Lawrence (Larry) Newman, D.C., J.D. Attorney at Law Doctor of Chiropractic Licensed in NY, PA, NJ, & FL The response herein is not legal advice and does not create an attorney/client relationship. The response is in the form of legal education and is intended to provide general information about the matter within the question. Oftentimes the question does not include significant and important facts and timelines that, if known, could significantly change the reply and make it unsuitable. Dr. Newman strongly advises the questioner to confer with an attorney in your state in order to ensure proper advice is received.
Entry into Canada can certainly be an issue for those with DWI convictions. There is a process to seek a temporary permit/waiver to gain entrance. However, my understanding is that you must make application and wait for a decision..which can be timely. I recommend you contact an immigration attorney that may deal with these issues in the U.S. or Canada prior to traveling. Good Luck!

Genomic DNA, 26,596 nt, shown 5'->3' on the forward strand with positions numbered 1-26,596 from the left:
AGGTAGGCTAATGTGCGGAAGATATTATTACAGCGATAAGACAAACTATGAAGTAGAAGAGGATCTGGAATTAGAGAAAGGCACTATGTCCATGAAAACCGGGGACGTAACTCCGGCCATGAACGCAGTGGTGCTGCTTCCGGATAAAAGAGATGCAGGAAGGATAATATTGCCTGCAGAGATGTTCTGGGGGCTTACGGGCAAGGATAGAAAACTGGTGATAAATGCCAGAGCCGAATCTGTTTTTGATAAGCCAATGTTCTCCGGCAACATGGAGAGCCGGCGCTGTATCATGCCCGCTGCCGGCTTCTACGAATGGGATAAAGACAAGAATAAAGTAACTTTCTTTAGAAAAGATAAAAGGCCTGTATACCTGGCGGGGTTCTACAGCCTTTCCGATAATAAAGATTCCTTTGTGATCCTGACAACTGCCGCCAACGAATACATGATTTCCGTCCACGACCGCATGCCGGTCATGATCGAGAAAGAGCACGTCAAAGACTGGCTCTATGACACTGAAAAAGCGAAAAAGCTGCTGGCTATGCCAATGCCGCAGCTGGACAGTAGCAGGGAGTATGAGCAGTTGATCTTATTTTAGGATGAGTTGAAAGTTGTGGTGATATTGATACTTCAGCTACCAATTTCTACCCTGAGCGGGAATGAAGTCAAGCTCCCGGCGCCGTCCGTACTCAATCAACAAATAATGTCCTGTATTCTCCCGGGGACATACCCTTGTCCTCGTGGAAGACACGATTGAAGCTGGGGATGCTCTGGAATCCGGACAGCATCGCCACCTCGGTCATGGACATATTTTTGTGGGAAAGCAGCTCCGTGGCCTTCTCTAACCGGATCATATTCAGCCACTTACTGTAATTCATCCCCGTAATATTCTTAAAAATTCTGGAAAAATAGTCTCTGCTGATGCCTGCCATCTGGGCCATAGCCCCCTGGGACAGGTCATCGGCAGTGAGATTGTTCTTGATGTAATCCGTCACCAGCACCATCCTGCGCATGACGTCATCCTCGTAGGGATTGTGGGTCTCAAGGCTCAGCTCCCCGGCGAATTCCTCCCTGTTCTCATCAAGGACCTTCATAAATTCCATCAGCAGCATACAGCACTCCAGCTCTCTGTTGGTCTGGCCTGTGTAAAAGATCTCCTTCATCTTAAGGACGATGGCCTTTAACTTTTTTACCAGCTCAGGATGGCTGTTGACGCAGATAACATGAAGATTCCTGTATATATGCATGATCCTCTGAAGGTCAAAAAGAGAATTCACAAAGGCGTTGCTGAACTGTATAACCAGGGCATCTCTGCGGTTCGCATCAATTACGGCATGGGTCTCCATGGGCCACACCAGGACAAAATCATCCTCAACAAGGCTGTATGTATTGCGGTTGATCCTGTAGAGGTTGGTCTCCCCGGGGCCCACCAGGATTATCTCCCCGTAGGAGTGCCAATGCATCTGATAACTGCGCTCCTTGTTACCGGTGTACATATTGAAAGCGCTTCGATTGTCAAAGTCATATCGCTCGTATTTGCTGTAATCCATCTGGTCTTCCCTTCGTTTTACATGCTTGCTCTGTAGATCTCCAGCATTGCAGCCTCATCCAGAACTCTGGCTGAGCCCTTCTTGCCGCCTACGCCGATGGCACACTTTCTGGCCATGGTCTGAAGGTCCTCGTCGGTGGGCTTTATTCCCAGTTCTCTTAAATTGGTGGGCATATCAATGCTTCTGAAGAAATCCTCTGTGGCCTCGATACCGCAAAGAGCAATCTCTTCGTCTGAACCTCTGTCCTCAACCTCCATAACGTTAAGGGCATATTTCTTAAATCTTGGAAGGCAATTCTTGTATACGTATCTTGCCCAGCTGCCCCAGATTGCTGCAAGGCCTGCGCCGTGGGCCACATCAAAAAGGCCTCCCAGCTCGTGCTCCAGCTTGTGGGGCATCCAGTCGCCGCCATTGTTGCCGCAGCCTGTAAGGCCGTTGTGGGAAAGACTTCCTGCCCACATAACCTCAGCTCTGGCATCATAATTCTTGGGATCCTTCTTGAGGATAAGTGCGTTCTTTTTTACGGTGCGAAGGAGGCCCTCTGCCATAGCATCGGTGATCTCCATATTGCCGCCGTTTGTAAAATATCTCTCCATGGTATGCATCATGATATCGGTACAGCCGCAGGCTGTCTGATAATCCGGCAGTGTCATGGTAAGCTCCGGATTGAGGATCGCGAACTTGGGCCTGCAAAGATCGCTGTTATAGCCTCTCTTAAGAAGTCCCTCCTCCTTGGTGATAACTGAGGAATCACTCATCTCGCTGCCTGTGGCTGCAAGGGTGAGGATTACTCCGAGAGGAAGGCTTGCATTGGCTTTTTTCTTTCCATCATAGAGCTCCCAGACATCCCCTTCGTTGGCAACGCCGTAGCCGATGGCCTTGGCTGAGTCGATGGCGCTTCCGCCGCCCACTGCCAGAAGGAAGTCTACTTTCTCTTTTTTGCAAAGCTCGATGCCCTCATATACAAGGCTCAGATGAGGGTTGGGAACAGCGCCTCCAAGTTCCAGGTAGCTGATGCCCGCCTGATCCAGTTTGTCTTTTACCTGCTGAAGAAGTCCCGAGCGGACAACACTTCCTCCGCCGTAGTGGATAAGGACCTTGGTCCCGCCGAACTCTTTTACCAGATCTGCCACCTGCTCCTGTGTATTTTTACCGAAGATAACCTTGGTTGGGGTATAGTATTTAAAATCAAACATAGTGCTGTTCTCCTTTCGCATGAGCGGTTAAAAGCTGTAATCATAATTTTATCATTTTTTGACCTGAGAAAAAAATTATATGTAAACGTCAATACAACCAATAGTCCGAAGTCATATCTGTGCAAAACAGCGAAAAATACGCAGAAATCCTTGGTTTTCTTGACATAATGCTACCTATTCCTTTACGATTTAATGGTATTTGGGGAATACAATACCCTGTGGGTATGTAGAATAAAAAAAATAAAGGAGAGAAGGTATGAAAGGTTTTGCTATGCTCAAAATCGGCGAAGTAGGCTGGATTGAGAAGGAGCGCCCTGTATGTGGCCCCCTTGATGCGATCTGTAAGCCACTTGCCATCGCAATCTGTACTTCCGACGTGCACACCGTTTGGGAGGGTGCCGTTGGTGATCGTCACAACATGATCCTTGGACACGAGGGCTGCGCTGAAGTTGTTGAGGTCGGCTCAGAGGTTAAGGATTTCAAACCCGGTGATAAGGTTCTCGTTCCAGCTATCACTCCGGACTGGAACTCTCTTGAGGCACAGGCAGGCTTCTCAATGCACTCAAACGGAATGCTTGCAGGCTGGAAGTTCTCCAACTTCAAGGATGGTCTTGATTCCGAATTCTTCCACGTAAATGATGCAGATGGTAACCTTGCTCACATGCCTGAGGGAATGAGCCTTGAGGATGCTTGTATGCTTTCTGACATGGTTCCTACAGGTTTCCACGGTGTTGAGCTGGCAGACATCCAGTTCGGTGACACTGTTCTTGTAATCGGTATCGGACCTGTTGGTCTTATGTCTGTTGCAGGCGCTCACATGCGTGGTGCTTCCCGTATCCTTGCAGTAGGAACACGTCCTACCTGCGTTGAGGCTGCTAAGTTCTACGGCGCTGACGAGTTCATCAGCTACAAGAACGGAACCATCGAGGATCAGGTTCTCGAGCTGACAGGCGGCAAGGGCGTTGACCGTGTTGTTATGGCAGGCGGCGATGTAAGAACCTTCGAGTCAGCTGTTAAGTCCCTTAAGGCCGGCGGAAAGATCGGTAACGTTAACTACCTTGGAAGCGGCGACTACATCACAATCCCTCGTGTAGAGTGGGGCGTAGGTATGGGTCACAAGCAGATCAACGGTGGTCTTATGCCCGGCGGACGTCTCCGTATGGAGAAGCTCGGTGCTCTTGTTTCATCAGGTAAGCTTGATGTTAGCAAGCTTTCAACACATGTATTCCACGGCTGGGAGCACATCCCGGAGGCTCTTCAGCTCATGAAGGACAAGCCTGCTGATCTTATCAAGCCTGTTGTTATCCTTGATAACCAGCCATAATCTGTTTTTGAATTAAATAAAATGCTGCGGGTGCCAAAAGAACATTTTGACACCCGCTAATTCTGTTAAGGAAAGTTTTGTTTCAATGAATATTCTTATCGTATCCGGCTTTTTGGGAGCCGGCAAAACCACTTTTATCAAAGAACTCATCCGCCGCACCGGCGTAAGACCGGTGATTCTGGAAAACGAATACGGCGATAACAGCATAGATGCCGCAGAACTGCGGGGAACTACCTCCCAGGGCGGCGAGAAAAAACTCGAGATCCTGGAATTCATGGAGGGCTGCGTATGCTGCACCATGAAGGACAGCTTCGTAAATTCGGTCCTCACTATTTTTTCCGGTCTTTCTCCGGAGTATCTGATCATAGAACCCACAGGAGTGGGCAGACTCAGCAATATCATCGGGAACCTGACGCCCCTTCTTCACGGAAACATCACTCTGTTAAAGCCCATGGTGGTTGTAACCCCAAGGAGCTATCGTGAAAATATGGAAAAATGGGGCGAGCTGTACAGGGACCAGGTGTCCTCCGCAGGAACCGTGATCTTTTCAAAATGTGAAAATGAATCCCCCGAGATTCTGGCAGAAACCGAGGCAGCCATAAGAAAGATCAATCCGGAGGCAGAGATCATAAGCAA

In no way am I offering you legal advice, and in no way has my comment created an attorney-client relationship. You are not to rely upon my note above in any way, but instead need to sit down with counsel and share all relevant facts before receiving fully-informed legal advice. If you want to be completely sure of your rights, you must sit down with an experienced criminal defense attorney to be fully aware of your rights